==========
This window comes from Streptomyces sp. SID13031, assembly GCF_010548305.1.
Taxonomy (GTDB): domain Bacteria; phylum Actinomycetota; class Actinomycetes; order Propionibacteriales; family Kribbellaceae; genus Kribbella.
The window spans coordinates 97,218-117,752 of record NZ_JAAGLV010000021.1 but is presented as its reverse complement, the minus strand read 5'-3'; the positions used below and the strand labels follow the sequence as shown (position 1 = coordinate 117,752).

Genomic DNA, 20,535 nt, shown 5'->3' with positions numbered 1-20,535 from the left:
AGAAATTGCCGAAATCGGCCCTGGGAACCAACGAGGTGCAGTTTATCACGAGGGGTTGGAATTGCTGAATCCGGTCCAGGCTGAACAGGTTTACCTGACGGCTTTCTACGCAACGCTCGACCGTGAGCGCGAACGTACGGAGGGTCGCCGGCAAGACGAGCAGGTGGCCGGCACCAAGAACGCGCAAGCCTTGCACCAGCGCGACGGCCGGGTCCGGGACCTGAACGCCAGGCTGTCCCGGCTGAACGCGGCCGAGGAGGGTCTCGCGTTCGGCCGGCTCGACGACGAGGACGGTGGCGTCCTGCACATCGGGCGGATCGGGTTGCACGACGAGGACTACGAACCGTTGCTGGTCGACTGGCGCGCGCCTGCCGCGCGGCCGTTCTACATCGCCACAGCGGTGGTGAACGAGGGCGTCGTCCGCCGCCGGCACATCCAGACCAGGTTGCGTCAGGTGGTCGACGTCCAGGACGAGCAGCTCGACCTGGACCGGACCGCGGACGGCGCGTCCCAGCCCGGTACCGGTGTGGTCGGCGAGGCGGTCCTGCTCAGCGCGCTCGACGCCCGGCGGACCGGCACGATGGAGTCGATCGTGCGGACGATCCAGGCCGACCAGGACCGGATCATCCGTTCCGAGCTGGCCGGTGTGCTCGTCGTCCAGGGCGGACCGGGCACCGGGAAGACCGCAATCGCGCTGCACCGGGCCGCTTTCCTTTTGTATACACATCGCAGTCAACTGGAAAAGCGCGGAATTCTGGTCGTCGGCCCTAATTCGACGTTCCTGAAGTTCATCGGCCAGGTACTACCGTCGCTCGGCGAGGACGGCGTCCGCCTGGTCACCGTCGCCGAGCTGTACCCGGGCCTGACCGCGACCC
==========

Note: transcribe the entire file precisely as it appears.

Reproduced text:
This window comes from Streptomyces sp. SID13031, assembly GCF_010548305.1.
Taxonomy (GTDB): domain Bacteria; phylum Actinomycetota; class Actinomycetes; order Propionibacteriales; family Kribbellaceae; genus Kribbella.
The window spans coordinates 97,218-117,752 of record NZ_JAAGLV010000021.1 but is presented as its reverse complement, the minus strand read 5'-3'; the positions used below and the strand labels follow the sequence as shown (position 1 = coordinate 117,752).

Genomic DNA, 20,535 nt, shown 5'->3' with positions numbered 1-20,535 from the left:
AGAAATTGCCGAAATCGGCCCTGGGAACCAACGAGGTGCAGTTTATCACGAGGGGTTGGAATTGCTGAATCCGGTCCAGGCTGAACAGGTTTACCTGACGGCTTTCTACGCAACGCTCGACCGTGAGCGCGAACGTACGGAGGGTCGCCGGCAAGACGAGCAGGTGGCCGGCACCAAGAACGCGCAAGCCTTGCACCAGCGCGACGGCCGGGTCCGGGACCTGAACGCCAGGCTGTCCCGGCTGAACGCGGCCGAGGAGGGTCTCGCGTTCGGCCGGCTCGACGACGAGGACGGTGGCGTCCTGCACATCGGGCGGATCGGGTTGCACGACGAGGACTACGAACCGTTGCTGGTCGACTGGCGCGCGCCTGCCGCGCGGCCGTTCTACATCGCCACAGCGGTGGTGAACGAGGGCGTCGTCCGCCGCCGGCACATCCAGACCAGGTTGCGTCAGGTGGTCGACGTCCAGGACGAGCAGCTCGACCTGGACCGGACCGCGGACGGCGCGTCCCAGCCCGGTACCGGTGTGGTCGGCGAGGCGGTCCTGCTCAGCGCGCTCGACGCCCGGCGGACCGGCACGATGGAGTCGATCGTGCGGACGATCCAGGCCGACCAGGACCGGATCATCCGTTCCGAGCTGGCCGGTGTGCTCGTCGTCCAGGGCGGACCGGGCACCGGGAAGACCGCAATCGCGCTGCACCGGGCCGCTTTCCTTTTGTATACACATCGCAGTCAACTGGAAAAGCGCGGAATTCTGGTCGTCGGCCCTAATTCGACGTTCCTGAAGTTCATCGGCCAGGTACTACCGTCGCTCGGCGAGGACGGCGTCCGCCTGGTCACCGTCGCCGAGCTGTACCCGGGCCTGACCGCGACCC